All the children at the nursery enjoy their learning. They avidly showcase their work to parents at the end of each session. Parents are encouraged to share in their children's education.

They receive valuable information about how to support their child in their learning.

Children with SEND access the environment with confidence. The school has ensured that all adults who work closely with these children have the right expertise and knowledge.

They are skilled at adapting activities to ensure children with SEND learn well. These children receive a curriculum that is well matched to their needs.

Children enjoy learning about the wider world.

Resources and toys in nursery help children to understand the different groups that make up British society. The curriculum provides opportunities for children to experience different festivals, hear stories from different cultures and religions and share food from around the world. The children are looking forward to the 'lantern walk' around the local community, where they will experience the nativity story.

Children are well prepared for their move to primary school.

Staff work effectively as a team. The school considers staff's workload and well-being when it introduces changes or new initiatives.

Governors provide effective support for the school. They visit the school regularly to assure themselves that children are learning and achieving. They do not shy away from challenging when there is a need.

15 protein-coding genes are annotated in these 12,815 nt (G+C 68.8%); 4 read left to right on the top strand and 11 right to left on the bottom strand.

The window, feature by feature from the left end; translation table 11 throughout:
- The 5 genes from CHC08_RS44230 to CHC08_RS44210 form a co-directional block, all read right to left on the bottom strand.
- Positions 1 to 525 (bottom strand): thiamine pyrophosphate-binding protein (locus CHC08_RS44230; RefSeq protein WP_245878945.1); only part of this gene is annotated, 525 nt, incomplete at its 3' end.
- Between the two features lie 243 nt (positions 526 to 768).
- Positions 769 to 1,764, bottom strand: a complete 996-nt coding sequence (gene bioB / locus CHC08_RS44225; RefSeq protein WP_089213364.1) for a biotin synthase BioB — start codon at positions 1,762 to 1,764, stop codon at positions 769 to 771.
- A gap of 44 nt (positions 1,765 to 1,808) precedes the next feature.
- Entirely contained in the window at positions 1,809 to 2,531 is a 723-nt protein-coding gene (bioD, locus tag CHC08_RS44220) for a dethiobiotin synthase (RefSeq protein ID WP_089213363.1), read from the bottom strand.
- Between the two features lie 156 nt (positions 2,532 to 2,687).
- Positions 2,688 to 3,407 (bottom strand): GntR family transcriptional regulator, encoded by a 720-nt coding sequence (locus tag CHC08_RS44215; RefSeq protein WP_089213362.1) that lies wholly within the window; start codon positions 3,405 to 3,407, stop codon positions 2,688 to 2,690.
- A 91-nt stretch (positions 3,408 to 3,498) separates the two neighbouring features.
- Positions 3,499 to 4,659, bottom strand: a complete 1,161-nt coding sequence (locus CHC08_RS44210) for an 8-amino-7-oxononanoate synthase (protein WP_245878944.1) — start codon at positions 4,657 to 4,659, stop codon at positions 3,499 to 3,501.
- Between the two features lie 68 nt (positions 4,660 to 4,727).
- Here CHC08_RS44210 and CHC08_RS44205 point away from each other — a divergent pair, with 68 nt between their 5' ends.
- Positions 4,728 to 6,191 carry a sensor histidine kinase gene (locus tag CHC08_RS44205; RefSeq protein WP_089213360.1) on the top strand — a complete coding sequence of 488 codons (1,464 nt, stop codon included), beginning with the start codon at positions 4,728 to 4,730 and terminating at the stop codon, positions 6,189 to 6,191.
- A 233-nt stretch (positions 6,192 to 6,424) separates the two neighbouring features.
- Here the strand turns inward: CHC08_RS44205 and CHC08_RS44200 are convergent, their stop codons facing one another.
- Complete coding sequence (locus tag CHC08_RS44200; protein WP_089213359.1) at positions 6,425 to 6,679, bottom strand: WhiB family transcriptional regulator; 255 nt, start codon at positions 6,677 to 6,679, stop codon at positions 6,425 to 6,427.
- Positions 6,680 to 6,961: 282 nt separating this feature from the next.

The arrangements for safeguarding are effective.

What does the school need to do to improve?

(Information for the school and appropriate authority)

• The school's curriculum is not as precise as it could be. It does not give sufficient detail or consideration to some of the key knowledge and early language that children need to know and remember.

This risks some children having gaps in their early development. The school must ensure that it further refines its curriculum so that the key knowledge and vocabulary that all children should know and recall in the different areas of learning are detailed and precise.


When we have judged a school to be good, we will then normally go into the school about once every four years to confirm that the school remains good.

This is called an ungraded inspection, and it is carried out under section 8 of the Education Act 2005. We do not give graded judgements on an ungraded inspection. However, if we find evidence that a school would now receive a higher or lower grade, then the next inspection will be a graded inspection, which is carried out under section 5 of the Act.

Usually this is within one to two years of the date of the ungraded inspection. If we have serious concerns about safeguarding, behaviour or the quality of education, we will deem the ungraded inspection a graded inspection immediately.

This is the second ungraded inspection since we judged the school to be good in January 2013.